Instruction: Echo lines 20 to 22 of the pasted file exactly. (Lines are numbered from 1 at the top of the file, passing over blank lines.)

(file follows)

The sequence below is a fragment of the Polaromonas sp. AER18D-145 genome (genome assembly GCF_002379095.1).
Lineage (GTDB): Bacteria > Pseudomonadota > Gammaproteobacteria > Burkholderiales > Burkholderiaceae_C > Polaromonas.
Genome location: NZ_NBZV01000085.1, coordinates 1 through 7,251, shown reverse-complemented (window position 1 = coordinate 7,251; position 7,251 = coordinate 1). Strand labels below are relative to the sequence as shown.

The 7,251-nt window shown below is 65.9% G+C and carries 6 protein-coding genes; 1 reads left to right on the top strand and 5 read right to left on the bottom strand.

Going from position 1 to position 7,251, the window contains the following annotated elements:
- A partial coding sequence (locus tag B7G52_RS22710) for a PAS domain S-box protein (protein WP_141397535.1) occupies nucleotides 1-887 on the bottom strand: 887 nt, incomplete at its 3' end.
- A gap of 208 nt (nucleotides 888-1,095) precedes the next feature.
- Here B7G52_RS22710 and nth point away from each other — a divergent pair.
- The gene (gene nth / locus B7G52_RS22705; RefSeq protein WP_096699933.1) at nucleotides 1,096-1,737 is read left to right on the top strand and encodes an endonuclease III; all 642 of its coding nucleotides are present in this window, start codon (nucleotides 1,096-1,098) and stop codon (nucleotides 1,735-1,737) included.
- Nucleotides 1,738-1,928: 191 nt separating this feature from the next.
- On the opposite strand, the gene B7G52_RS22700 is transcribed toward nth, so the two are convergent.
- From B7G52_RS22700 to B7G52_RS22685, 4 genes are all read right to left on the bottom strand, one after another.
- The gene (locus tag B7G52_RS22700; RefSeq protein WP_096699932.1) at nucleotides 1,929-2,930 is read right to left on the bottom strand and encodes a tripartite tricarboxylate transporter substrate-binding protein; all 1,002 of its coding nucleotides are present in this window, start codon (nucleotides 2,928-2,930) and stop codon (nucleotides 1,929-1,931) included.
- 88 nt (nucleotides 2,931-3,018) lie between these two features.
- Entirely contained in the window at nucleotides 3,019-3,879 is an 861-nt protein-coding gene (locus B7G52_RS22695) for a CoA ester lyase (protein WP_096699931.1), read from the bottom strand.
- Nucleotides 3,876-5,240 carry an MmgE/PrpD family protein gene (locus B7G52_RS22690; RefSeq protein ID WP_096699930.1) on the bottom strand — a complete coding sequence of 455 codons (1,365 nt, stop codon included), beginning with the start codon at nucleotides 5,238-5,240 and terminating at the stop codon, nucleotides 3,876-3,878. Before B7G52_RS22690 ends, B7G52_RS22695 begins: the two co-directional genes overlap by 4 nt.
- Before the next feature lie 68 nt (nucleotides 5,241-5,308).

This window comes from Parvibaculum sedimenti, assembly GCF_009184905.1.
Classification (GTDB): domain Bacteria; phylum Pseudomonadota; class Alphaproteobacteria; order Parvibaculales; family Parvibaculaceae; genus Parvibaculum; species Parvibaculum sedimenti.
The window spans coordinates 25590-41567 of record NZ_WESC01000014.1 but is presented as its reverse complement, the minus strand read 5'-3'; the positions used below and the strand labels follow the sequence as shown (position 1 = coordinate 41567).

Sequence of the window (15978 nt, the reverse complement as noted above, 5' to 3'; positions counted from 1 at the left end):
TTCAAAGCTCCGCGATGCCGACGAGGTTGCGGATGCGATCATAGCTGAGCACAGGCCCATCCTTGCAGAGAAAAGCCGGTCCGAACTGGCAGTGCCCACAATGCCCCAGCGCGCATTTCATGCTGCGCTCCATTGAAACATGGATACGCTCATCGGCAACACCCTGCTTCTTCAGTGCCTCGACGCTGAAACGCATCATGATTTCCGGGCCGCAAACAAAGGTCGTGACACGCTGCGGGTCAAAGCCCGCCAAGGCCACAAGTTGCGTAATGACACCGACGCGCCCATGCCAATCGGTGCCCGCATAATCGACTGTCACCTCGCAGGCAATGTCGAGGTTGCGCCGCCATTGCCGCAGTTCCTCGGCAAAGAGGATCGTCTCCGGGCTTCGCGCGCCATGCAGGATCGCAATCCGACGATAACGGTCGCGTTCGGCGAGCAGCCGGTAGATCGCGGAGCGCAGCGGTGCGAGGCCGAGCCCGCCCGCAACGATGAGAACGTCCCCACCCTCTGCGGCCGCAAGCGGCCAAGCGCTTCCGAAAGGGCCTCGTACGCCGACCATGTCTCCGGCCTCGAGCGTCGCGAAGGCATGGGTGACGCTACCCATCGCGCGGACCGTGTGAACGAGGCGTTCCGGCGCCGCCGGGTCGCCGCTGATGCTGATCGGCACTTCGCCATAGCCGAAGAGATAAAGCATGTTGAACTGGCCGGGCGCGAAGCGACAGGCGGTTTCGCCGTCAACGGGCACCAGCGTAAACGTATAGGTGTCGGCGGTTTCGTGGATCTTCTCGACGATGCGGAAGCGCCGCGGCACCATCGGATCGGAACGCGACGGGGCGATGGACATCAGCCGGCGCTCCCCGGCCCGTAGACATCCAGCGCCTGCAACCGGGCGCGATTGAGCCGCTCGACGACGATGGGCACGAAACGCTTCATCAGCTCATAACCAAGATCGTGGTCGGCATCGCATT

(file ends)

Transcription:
The window spans coordinates 25590-41567 of record NZ_WESC01000014.1 but is presented as its reverse complement, the minus strand read 5'-3'; the positions used below and the strand labels follow the sequence as shown (position 1 = coordinate 41567).

Sequence of the window (15978 nt, the reverse complement as noted above, 5' to 3'; positions counted from 1 at the left end):
TTCAAAGCTCCGCGATGCCGACGAGGTTGCGGATGCGATCATAGCTGAGCACAGGCCCATCCTTGCAGAGAAAAGCCGGTCCGAACTGGCAGTGCCCACAATGCCCCAGCGCGCATTTCATGCTGCGCTCCATTGAAACATGGATACGCTCATCGGCAACACCCTGCTTCTTCAGTGCCTCGACGCTGAAACGCATCATGATTTCCGGGCCGCAAACAAAGGTCGTGACACGCTGCGGGTCAAAGCCCGCCAAGGCCACAAGTTGCGTAATGACACCGACGCGCCCATGCCAATCGGTGCCCGCATAATCGACTGTCACCTCGCAGGCAATGTCGAGGTTGCGCCGCCATTGCCGCAGTTCCTCGGCAAAGAGGATCGTCTCCGGGCTTCGCGCGCCATGCAGGATCGCAATCCGACGATAACGGTCGCGTTCGGCGAGCAGCCGGTAGATCGCGGAGCGCAGCGGTGCGAGGCCGAGCCCGCCCGCAACGATGAGAACGTCCCCACCCTCTGCGGCCGCAAGCGGCCAAGCGCTTCCGAAAGGGCCTCGTACGCCGACCATGTCTCCGGCCTCGAGCGTCGCGAAGGCATGGGTGACGCTACCCATCGCGCGGACCGTGTGAACGAGGCGTTCCGGCGCCGCCGGGTCGCCGCTGATGCTGATCGGCACTTCGCCATAGCCGAAGAGATAAAGCATGTTGAACTGGCCGGGCGCGAAGCGACAGGCGGTTTCGCCGTCAACGGGCACCAGCGTAAACGTATAGGTGTCGGCGGTTTCGTGGATCTTCTCGACGATGCGGAAGCGCCGCGGCACCATCGGATCGGAACGCGACGGGGCGATGGACATCAGCCGGCGCTCCCCGGCCCGTAGACATCCAGCGCCTGCAACCGGGCGCGATTGAGCCGCTCGACGACGATGGGCACGAAACGCTTCATCAGCTCATAACCAAGATCGTGGTCGGCATCGCATT